"People unfamiliar with the Latin culture are curious, confused, and sometimes repulsed by the emphasis on suffering in religious figures. During Easter in North America, the focus is on the resurrection and the delights of spring. The event is concerned with the awe of transformation. There is resistance to facing the suffering that is a major part of this epic…." read more

Night of the altars in San Miguel de Allende Edythe Anstey Hanen

It is late afternoon in Mexico, two days before Palm Sunday, and it is the day that honours Nuestra Señora de los Dolores — Our Lady of Sorrows. All over town, San Miguel de Allende's families and b... read more

Jovenes Adelante: Scholarships for deserving students in San Miguel de Allende John Scherber

It started in 2001 with supplying a pair of shoes so that a young man didn't have to go to college barefoot. He'd already won a scholarship. A San Miguel woman named Helen Morris provided them, and a r... read more

Best in Mexico, best in the world Marvin West

© Nancy Harless, 2003
Intriguing writer Michael Dickson, aka Felipe Zapata atop his famous blog, once said of San Miguel de Allende: "It's a great place to live if you want to 'live in Mexico' without actually living in Mexico."

It is sometimes difficult to tell when Felipe is serious and when he is just stirring the pot but I thought he was on target when he said those limited to English could get along just fine without learning any Spanish or bothering themselves with little nuisances like cultural differences... read more

Mexican microeconomics: The Tuesday market in San Miguel de Allende John Scherber

Like a shimmering mirage that lasts only until your next blink, the Tuesday Market, or tianguis, appears once a week at dawn, assembled upon a vast windswept concrete slab near the parking lot of the S... read more

Audubon de Mexico: A community partner for ecological awareness John Scherber

I'm sitting in a third grade class at the Independencia School in San Miguel de Allende, Mexico. Aside from the charming teacher, there's hardly a full set of teeth in the room, although nobody's smile... read more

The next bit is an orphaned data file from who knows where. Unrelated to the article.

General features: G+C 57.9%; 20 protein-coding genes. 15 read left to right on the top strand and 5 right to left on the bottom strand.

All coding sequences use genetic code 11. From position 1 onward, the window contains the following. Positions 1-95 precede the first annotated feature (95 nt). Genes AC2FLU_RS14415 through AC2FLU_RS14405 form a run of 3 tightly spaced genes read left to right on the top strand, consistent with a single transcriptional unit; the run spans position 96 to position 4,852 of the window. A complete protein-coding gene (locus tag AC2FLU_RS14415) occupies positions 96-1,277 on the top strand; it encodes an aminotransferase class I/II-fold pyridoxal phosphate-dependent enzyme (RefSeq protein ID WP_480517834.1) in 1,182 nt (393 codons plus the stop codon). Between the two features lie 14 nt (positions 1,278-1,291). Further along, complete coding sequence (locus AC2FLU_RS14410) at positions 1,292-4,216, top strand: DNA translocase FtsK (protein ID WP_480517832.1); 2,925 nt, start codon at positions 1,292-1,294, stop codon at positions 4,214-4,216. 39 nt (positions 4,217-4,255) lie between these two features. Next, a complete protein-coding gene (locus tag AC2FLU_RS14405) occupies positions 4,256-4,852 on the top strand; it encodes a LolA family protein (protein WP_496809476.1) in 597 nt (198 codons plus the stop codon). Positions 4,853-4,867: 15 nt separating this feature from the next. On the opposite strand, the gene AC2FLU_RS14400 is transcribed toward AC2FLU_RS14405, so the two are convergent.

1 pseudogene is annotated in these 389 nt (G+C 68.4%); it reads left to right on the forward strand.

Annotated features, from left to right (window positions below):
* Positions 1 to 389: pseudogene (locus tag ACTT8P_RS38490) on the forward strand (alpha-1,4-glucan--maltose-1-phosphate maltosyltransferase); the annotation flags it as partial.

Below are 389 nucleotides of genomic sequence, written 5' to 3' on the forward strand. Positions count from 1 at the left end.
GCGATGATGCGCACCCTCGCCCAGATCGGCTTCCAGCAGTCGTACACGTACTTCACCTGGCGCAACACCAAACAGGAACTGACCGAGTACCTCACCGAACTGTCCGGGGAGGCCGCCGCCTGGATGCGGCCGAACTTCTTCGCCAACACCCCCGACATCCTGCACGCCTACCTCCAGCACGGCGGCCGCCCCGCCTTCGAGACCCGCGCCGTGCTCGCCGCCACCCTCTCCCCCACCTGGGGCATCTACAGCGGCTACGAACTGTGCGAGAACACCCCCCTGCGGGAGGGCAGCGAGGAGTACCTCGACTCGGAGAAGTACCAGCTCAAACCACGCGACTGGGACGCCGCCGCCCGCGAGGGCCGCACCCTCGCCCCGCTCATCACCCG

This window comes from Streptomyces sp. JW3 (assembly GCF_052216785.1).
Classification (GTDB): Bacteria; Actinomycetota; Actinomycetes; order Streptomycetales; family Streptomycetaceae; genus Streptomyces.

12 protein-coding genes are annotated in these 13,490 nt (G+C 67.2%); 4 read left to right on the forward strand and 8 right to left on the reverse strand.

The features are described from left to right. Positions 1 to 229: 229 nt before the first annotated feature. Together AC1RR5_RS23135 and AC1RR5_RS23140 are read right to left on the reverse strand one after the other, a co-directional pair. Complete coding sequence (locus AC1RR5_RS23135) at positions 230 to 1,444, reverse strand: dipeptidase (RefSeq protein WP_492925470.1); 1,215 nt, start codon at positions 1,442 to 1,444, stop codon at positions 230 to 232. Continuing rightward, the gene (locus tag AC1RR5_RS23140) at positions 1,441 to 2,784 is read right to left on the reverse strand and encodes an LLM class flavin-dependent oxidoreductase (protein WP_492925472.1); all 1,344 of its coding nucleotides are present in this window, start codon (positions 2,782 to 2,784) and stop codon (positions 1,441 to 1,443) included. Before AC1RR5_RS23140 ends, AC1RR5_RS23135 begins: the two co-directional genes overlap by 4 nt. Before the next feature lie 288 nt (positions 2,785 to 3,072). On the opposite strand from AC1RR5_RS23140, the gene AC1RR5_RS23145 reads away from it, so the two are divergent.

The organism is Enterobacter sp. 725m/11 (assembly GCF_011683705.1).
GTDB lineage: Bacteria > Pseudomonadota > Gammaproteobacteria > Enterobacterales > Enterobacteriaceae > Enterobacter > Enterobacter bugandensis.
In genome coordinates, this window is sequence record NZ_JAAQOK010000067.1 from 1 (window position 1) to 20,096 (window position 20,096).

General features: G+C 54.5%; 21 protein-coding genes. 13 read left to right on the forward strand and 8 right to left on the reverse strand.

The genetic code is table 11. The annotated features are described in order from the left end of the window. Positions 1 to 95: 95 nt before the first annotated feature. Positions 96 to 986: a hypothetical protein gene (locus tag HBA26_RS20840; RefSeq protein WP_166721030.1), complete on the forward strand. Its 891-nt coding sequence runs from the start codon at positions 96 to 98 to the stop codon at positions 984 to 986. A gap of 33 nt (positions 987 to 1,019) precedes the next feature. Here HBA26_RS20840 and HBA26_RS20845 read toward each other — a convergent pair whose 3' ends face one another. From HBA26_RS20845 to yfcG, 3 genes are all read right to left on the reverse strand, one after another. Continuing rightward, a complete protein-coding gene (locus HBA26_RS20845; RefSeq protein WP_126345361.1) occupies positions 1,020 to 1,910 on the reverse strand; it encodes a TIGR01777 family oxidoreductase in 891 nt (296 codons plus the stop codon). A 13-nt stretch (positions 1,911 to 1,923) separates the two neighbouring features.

The Devil's Workshop James Tipton

The story begins as Mark Sands, a successful money manager — after little people with grubby hands drug him and drop him over the parapet of his broad veranda — is falling twenty-seven floors to his death.

Feeling detached, perhaps defensively, from his plummeting body, Sands wonders, "How had the little people emerged from the painting over his buffet?

It was his Rafael Cantú masterpiece, The Last Supper, the prize of his collection. And they were the characters from the painting. He recognized the odd, ragged leather outfits.

Had he been murdered by these nightmare versions of Christ and the Apostles?" ... read more

Easter in San Miguel de Allende: Our Lord of the Column Edythe Anstey Hanen

The church bells have been tolling most of the night, interrupted only intermittently by the blast of rockets soaring into the night sky. One resounding boom echoes throughout the city at midnight. Thi... read more

Building houses for Mexico's less fortunate John Scherber

For some northerners, heading south of the border to live after a busy career, Mexico looks like the land of mañana. All they have to do is kick back and watch the monarch butterflies pass on their an... read more

The Theft of the Virgin James Tipton

The Theft of the Virgin is the ninth book in John Scherber's Murder in Mexico series. He tells a good story.

In The Theft of the Virgin, sixty paintings from the popular Vergruen Reference Collection of outstanding masterpieces of art — all forgeries — are on temporary display at the Bellas Artes in San Miguel de Allende... But are they all forgeries?

Paul Zacher, one of many talented artists in San Miguel de Allende, is our protagonist and for the most part our narrator.

Zacher suspects a scheme that is putting originals into the hands of very amoral and very wealthy collectors. read more